Education Commissioner Terry Holliday says while Kentucky students improved their overall test results from last school year, the state still needs to do a better job with math.
The education department released its annual data measuring individual school and district success Friday. This is the first year Kentucky has comparable results since the state underwent education reforms and changed its accountability system last year.
Kentucky met its annual goals as a state, but over 40 percent of schools fell short. Holliday says part of the problem is math scores and success at the middle school level.
“While we did make improvement we would have liked to have seen it go a little bit faster and so we’ve gone back in and we’re going to be working really hard with schools and districts over the next school year to support them," said the education commissioner.
Holliday says Kentucky’s 86 percent graduation rate was among the top nationwide, but it should be paired with the fact that just 55 percent of students who graduate are prepared for college or career.
Bowling Green attorney Bart Darrell will become Vice President of External Services at Kentucky Wesleyan College in Owensboro.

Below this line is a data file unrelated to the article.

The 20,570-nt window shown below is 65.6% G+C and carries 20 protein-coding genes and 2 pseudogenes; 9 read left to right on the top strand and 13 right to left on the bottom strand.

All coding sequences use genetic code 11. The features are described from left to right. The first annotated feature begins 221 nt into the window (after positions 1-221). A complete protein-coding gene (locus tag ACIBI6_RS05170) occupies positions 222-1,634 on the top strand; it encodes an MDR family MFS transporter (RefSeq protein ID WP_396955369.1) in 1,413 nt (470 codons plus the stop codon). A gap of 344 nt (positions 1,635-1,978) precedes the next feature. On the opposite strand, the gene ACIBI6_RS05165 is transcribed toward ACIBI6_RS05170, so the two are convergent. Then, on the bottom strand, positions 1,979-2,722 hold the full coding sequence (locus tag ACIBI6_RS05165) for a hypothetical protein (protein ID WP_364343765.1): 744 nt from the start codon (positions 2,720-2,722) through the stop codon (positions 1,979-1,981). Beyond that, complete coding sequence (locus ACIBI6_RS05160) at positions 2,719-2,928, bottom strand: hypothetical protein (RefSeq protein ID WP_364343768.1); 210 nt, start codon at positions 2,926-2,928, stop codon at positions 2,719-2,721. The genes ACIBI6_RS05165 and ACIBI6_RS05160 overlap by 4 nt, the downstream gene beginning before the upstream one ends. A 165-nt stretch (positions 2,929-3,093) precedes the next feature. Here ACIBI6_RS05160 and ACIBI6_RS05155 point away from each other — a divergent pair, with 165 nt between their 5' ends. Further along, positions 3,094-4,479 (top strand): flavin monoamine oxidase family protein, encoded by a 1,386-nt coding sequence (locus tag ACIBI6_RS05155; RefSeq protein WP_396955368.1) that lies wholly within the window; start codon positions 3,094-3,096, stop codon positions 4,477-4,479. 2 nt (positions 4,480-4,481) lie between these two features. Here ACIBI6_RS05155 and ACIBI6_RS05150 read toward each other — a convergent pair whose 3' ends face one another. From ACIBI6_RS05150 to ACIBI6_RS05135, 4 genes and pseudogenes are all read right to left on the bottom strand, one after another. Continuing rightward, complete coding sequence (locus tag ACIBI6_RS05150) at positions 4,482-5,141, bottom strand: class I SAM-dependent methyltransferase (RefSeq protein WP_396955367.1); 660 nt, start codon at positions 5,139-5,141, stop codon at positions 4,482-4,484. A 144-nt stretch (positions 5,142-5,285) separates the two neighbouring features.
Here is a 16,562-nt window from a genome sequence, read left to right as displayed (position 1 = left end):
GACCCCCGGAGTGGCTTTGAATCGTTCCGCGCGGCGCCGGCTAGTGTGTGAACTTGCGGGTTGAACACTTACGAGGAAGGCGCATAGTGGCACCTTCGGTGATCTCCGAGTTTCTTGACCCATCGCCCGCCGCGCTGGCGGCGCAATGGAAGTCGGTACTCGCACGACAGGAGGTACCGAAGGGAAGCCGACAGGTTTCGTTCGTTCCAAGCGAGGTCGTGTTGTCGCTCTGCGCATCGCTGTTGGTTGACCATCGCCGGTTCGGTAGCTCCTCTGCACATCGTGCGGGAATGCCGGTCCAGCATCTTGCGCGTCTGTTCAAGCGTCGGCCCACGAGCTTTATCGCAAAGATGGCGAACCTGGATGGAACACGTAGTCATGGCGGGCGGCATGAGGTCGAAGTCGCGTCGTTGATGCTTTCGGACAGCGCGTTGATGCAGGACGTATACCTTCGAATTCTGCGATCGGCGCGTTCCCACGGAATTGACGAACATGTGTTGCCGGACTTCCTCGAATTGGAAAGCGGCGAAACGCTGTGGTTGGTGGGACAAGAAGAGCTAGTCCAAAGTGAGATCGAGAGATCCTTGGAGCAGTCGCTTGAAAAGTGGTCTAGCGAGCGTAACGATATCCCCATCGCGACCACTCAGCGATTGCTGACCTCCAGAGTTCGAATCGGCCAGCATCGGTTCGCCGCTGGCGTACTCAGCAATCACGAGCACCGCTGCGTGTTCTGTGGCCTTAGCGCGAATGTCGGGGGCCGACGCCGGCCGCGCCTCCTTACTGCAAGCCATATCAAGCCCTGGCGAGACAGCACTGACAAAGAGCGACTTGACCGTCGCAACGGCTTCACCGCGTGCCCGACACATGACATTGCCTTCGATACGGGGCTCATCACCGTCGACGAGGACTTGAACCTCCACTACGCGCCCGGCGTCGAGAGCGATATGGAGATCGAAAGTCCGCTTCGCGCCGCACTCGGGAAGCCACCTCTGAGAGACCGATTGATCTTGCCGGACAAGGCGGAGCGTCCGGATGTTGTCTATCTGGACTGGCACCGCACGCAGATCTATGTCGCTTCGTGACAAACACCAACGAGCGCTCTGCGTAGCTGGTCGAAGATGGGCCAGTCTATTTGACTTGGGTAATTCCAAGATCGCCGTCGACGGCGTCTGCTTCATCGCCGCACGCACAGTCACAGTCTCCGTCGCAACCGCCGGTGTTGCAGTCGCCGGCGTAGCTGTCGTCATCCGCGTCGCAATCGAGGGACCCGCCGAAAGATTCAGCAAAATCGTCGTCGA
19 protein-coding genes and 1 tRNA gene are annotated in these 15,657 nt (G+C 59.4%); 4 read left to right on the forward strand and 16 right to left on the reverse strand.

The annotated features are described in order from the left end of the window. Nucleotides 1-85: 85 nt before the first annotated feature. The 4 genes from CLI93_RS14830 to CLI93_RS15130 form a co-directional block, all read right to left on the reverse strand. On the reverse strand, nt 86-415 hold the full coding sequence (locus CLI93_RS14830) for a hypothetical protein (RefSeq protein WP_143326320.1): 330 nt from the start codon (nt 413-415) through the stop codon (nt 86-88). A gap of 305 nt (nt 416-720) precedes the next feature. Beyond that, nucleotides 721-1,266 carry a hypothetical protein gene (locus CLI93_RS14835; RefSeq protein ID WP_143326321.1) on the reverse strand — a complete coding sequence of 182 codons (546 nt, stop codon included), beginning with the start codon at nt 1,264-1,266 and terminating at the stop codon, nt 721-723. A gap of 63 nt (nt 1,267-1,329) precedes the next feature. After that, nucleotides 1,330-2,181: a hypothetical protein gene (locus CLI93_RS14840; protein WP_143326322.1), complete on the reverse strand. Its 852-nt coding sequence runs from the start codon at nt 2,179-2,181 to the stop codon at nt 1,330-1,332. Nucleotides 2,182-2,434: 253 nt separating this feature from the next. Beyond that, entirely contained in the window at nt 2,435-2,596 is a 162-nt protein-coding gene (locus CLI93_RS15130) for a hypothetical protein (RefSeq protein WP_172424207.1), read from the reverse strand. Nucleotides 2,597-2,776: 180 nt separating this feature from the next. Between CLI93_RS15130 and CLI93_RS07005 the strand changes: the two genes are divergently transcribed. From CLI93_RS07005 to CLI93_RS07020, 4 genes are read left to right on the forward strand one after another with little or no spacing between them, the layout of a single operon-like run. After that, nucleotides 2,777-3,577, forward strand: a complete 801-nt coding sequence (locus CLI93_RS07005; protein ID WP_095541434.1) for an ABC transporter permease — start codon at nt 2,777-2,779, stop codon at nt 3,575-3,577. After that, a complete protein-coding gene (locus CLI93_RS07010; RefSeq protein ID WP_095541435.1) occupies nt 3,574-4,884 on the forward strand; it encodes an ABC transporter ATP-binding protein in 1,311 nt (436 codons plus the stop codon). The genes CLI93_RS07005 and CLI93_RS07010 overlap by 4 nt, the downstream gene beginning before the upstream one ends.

“We are pleased to welcome Bart to campus in this new role. He knows the College well and loves Kentucky Wesleyan and Owensboro,” stated KWC President Dr. Craig Turner. “We welcome his experiences, insights, energy and leadership acumen.”
A news release on the college's website says Darrell will administer development, admissions, financial aid, alumni relations and public relations functions.
Darrell has worked for the law firm of Bell, Orr, Ayers & Moore in Bowling Green since 1987 and spent the past 13 years as general counsel for Warren County Public Schools.
“I first met Bart twelve years ago at Richardsville Elementary School. It has been very obvious to me since that time that he is a man with a true heart and passion for education," said Warren County School Board Chairman Kerry Young in a news release.
Auburn Elementary has been named a 2013 National Blue Ribbon School.
The Logan County school is being recognized for exemplary improvement, which means at least 40 percent of students are from disadvantaged backgrounds and the school scores among the top ten percent of those in the state with the greatest five year improvement on state assessments in reading/language arts and mathematics.
"As the saying goes, no child is left behind here at Auburn Elementary School. We expect every child to be at least proficient, preferably on the distinguished level," says Principal David Ward. "We just expect the best out of every child regardless of what their circumstance is."
Auburn Elementary is one of five Kentucky schools receiving the Blue Ribbon designation. Representatives from each of the schools will join those from other states at a recognition ceremony in Washington, D.C. in November.